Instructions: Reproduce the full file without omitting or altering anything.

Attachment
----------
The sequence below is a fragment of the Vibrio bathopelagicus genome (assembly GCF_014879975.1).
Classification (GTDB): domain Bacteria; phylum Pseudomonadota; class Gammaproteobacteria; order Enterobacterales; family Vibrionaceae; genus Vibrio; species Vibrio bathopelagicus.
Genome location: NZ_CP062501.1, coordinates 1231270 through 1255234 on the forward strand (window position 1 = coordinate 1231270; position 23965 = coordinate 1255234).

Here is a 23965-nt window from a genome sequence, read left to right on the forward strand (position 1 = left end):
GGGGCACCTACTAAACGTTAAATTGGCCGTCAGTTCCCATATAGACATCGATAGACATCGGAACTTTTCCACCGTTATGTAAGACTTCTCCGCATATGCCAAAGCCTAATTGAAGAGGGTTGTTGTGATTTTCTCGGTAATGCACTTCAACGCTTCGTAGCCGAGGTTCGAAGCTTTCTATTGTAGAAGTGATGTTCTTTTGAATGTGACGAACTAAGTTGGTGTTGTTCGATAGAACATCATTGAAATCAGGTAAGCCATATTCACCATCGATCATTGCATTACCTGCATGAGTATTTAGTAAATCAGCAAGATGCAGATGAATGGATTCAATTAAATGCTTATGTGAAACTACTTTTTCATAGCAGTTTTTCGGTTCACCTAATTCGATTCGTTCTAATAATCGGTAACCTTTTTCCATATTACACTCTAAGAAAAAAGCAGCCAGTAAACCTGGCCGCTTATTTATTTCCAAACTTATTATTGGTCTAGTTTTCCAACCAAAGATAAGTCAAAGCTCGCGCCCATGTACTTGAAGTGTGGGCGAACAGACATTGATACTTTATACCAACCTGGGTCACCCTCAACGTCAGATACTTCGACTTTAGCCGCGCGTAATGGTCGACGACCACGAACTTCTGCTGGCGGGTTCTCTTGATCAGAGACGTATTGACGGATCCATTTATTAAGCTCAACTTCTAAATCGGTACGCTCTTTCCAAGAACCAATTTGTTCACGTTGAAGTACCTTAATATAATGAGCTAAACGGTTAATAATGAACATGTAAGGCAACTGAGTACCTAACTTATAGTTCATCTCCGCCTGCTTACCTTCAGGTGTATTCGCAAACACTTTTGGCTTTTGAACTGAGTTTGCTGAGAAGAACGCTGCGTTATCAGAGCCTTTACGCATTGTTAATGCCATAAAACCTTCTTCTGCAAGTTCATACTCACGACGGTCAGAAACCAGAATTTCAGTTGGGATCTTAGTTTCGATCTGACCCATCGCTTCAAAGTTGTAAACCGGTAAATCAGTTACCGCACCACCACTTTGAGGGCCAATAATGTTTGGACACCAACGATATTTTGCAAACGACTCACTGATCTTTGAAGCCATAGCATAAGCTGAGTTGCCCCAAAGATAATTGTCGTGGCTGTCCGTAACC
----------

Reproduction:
The sequence below is a fragment of the Vibrio bathopelagicus genome (assembly GCF_014879975.1).
Classification (GTDB): domain Bacteria; phylum Pseudomonadota; class Gammaproteobacteria; order Enterobacterales; family Vibrionaceae; genus Vibrio; species Vibrio bathopelagicus.
Genome location: NZ_CP062501.1, coordinates 1231270 through 1255234 on the forward strand (window position 1 = coordinate 1231270; position 23965 = coordinate 1255234).

Here is a 23965-nt window from a genome sequence, read left to right on the forward strand (position 1 = left end):
GGGGCACCTACTAAACGTTAAATTGGCCGTCAGTTCCCATATAGACATCGATAGACATCGGAACTTTTCCACCGTTATGTAAGACTTCTCCGCATATGCCAAAGCCTAATTGAAGAGGGTTGTTGTGATTTTCTCGGTAATGCACTTCAACGCTTCGTAGCCGAGGTTCGAAGCTTTCTATTGTAGAAGTGATGTTCTTTTGAATGTGACGAACTAAGTTGGTGTTGTTCGATAGAACATCATTGAAATCAGGTAAGCCATATTCACCATCGATCATTGCATTACCTGCATGAGTATTTAGTAAATCAGCAAGATGCAGATGAATGGATTCAATTAAATGCTTATGTGAAACTACTTTTTCATAGCAGTTTTTCGGTTCACCTAATTCGATTCGTTCTAATAATCGGTAACCTTTTTCCATATTACACTCTAAGAAAAAAGCAGCCAGTAAACCTGGCCGCTTATTTATTTCCAAACTTATTATTGGTCTAGTTTTCCAACCAAAGATAAGTCAAAGCTCGCGCCCATGTACTTGAAGTGTGGGCGAACAGACATTGATACTTTATACCAACCTGGGTCACCCTCAACGTCAGATACTTCGACTTTAGCCGCGCGTAATGGTCGACGACCACGAACTTCTGCTGGCGGGTTCTCTTGATCAGAGACGTATTGACGGATCCATTTATTAAGCTCAACTTCTAAATCGGTACGCTCTTTCCAAGAACCAATTTGTTCACGTTGAAGTACCTTAATATAATGAGCTAAACGGTTAATAATGAACATGTAAGGCAACTGAGTACCTAACTTATAGTTCATCTCCGCCTGCTTACCTTCAGGTGTATTCGCAAACACTTTTGGCTTTTGAACTGAGTTTGCTGAGAAGAACGCTGCGTTATCAGAGCCTTTACGCATTGTTAATGCCATAAAACCTTCTTCTGCAAGTTCATACTCACGACGGTCAGAAACCAGAATTTCAGTTGGGATCTTAGTTTCGATCTGACCCATCGCTTCAAAGTTGTAAACCGGTAAATCAGTTACCGCACCACCACTTTGAGGGCCAATAATGTTTGGACACCAACGATATTTTGCAAACGACTCACTGATCTTTGAAGCCATAGCATAAGCTGAGTTGCCCCAAAGATAATTGTCGTGGCTGTCCGTAACC